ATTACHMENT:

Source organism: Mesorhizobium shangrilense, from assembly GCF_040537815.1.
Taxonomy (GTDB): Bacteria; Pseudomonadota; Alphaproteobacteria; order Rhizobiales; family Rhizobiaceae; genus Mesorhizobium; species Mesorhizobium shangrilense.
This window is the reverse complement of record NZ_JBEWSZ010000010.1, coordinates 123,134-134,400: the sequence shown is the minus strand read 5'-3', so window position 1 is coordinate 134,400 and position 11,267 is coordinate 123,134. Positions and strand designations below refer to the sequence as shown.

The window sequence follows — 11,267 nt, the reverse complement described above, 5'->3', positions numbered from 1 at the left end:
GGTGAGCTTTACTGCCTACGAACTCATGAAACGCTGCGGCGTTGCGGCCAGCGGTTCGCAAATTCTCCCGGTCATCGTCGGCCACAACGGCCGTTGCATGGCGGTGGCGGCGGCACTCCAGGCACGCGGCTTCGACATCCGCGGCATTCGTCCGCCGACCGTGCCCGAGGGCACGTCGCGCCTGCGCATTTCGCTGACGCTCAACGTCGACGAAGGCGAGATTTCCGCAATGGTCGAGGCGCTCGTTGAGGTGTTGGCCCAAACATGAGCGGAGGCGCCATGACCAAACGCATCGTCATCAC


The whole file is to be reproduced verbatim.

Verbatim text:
Source organism: Mesorhizobium shangrilense, from assembly GCF_040537815.1.
Taxonomy (GTDB): Bacteria; Pseudomonadota; Alphaproteobacteria; order Rhizobiales; family Rhizobiaceae; genus Mesorhizobium; species Mesorhizobium shangrilense.
This window is the reverse complement of record NZ_JBEWSZ010000010.1, coordinates 123,134-134,400: the sequence shown is the minus strand read 5'-3', so window position 1 is coordinate 134,400 and position 11,267 is coordinate 123,134. Positions and strand designations below refer to the sequence as shown.

The window sequence follows — 11,267 nt, the reverse complement described above, 5'->3', positions numbered from 1 at the left end:
GGTGAGCTTTACTGCCTACGAACTCATGAAACGCTGCGGCGTTGCGGCCAGCGGTTCGCAAATTCTCCCGGTCATCGTCGGCCACAACGGCCGTTGCATGGCGGTGGCGGCGGCACTCCAGGCACGCGGCTTCGACATCCGCGGCATTCGTCCGCCGACCGTGCCCGAGGGCACGTCGCGCCTGCGCATTTCGCTGACGCTCAACGTCGACGAAGGCGAGATTTCCGCAATGGTCGAGGCGCTCGTTGAGGTGTTGGCCCAAACATGAGCGGAGGCGCCATGACCAAACGCATCGTCATCAC